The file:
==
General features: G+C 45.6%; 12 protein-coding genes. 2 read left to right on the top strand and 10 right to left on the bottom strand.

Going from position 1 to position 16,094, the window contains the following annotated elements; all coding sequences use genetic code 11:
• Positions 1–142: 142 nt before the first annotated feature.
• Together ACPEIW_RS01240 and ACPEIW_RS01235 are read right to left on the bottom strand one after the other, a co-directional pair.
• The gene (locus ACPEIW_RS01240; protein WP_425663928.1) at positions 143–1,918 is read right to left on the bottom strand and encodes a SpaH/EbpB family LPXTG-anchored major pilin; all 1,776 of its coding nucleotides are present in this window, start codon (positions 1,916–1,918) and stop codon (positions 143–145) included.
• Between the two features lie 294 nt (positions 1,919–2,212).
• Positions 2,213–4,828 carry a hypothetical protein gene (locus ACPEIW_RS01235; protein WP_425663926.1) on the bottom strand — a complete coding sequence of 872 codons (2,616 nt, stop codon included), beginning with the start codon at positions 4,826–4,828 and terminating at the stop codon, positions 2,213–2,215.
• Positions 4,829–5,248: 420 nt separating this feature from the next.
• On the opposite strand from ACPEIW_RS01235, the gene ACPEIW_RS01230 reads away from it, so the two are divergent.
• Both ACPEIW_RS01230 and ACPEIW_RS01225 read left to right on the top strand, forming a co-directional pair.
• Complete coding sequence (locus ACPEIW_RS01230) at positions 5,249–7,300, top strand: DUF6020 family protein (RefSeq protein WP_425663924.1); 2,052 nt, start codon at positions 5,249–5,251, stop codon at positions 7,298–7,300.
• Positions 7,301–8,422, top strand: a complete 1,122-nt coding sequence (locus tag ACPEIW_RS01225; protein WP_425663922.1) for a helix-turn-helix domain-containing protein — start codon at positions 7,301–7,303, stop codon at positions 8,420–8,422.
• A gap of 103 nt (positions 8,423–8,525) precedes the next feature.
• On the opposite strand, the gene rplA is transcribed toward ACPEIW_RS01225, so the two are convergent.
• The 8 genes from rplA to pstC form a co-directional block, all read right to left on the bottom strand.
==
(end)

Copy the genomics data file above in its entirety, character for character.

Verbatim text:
General features: G+C 45.6%; 12 protein-coding genes. 2 read left to right on the top strand and 10 right to left on the bottom strand.

Going from position 1 to position 16,094, the window contains the following annotated elements; all coding sequences use genetic code 11:
• Positions 1–142: 142 nt before the first annotated feature.
• Together ACPEIW_RS01240 and ACPEIW_RS01235 are read right to left on the bottom strand one after the other, a co-directional pair.
• The gene (locus ACPEIW_RS01240; protein WP_425663928.1) at positions 143–1,918 is read right to left on the bottom strand and encodes a SpaH/EbpB family LPXTG-anchored major pilin; all 1,776 of its coding nucleotides are present in this window, start codon (positions 1,916–1,918) and stop codon (positions 143–145) included.
• Between the two features lie 294 nt (positions 1,919–2,212).
• Positions 2,213–4,828 carry a hypothetical protein gene (locus ACPEIW_RS01235; protein WP_425663926.1) on the bottom strand — a complete coding sequence of 872 codons (2,616 nt, stop codon included), beginning with the start codon at positions 4,826–4,828 and terminating at the stop codon, positions 2,213–2,215.
• Positions 4,829–5,248: 420 nt separating this feature from the next.
• On the opposite strand from ACPEIW_RS01235, the gene ACPEIW_RS01230 reads away from it, so the two are divergent.
• Both ACPEIW_RS01230 and ACPEIW_RS01225 read left to right on the top strand, forming a co-directional pair.
• Complete coding sequence (locus ACPEIW_RS01230) at positions 5,249–7,300, top strand: DUF6020 family protein (RefSeq protein WP_425663924.1); 2,052 nt, start codon at positions 5,249–5,251, stop codon at positions 7,298–7,300.
• Positions 7,301–8,422, top strand: a complete 1,122-nt coding sequence (locus tag ACPEIW_RS01225; protein WP_425663922.1) for a helix-turn-helix domain-containing protein — start codon at positions 7,301–7,303, stop codon at positions 8,420–8,422.
• A gap of 103 nt (positions 8,423–8,525) precedes the next feature.
• On the opposite strand, the gene rplA is transcribed toward ACPEIW_RS01225, so the two are convergent.
• The 8 genes from rplA to pstC form a co-directional block, all read right to left on the bottom strand.